iNoodle.com, Mindful Living Guide
December 30, 2006
I post this TIME Asia article about Thich Nhat Hanh in response to my feelings of this morning.
I awoke to read yet further evidence of humanity's, our, losing our way. Helpfully, I also stumbled, again, upon Nhat Hanh's words of wisdom which remind us that our "enemies are not man. They are intolerance, fanaticism, dictatorship, cupidity, hatred and discrimination, which lie within the heart of man."
Included before the TIME Asia article, below, is a sampling of the news stories which brought sadness to me this morning, and to which I decided to respond by seeking out the source of Nhat Hanh's above quote. The below, from an article on ReligionAndSpirituality.com, tells of its origin:
In one of the first letters Nhat Hanh wrote [Martin Luther] King [Jr.] trying to persuade him to reject the Vietnam conflict, the Buddhist leader described the motivations of some of his fellow monks who had burned themselves to death in protest of the war. He wrote, "I believe with all my heart that the monks who burned themselves did not aim at the death of the oppressors but only at a change in their policy. Their enemies are not man. They are intolerance, fanaticism, dictatorship, cupidity, hatred, and discrimination which lie within the heart of man. I also believe with all my heart that the struggle for equality and freedom you lead in Birmingham, Alabama, is not really aimed at the whites but only at intolerance, hatred, and discrimination. These are the real enemies of man - not man himself."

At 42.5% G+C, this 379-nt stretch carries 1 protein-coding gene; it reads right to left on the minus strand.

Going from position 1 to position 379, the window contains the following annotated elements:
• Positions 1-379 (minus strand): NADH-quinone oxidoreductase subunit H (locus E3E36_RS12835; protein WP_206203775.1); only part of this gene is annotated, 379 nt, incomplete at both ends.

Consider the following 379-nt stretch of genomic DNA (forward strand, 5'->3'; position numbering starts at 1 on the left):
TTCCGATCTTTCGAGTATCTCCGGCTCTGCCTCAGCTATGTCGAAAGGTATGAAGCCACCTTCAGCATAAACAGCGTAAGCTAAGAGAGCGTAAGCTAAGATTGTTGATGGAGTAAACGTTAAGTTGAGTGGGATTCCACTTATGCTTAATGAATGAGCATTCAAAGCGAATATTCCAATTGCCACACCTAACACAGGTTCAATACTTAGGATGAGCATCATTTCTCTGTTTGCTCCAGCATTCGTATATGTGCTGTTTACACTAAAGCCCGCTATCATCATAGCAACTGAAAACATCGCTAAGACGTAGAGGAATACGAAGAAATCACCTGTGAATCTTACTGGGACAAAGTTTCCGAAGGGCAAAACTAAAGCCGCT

First thing this morning, I read that the US Food and Drug Administration is set to legally sanction the cloning of animals in the production of meat, and milk, for human consumption.
Then I read the latest of Paul Craig Roberts' avalanche of articles warning those of us who will listen that we live in a police state, and that our leaders' disregard for truth and skill in propagating lies has brought the US to "a dark age of dogmas and unaccountable power." Coming not from a progressive but from someone with conservative-insider credentials—as the Assistant Secretary of the Treasury in the Reagan administration, an Associate Editor of the Wall Street Journal editorial page, and a Contributing Editor of National Review—we might want to listen and give serious thought to what Roberts is trying hard to tell us.
I next read yesterday's International Herald Tribune editorial concerning the politically expedient rush to hang Saddam Hussein, only to then see the online edition of today's New York Times (whose parent company owns the International Herald Tribune) pop into my inbox with the headline story, "Dictator Who Ruled Iraq With Violence Is Hanged for Crimes Against Humanity," informing us that further consideration of the matter is irrelevant.
The man "was hanged just before dawn during the morning call to prayer on Saturday, Baghdad time, a senior Western official said." It seems that not even the hanging of Saddam Hussein can be vouched for by a named person. We, the readers, are presented with "All the News That's Fit to Print"—essentially the official line—and no more, as apparently befits the population of a police state.
I call into question not Saddam Hussein's crimes, rather, our response to them. Does the following photograph, from the official videotaping of Hussein's hanging this morning, illustrate, to you, a proper end to a legitimate judicial proceeding? Does this look like a fitting, just—to say nothing of a humane—end for the illegal US-UK occupation to bestow upon the people of Iraq?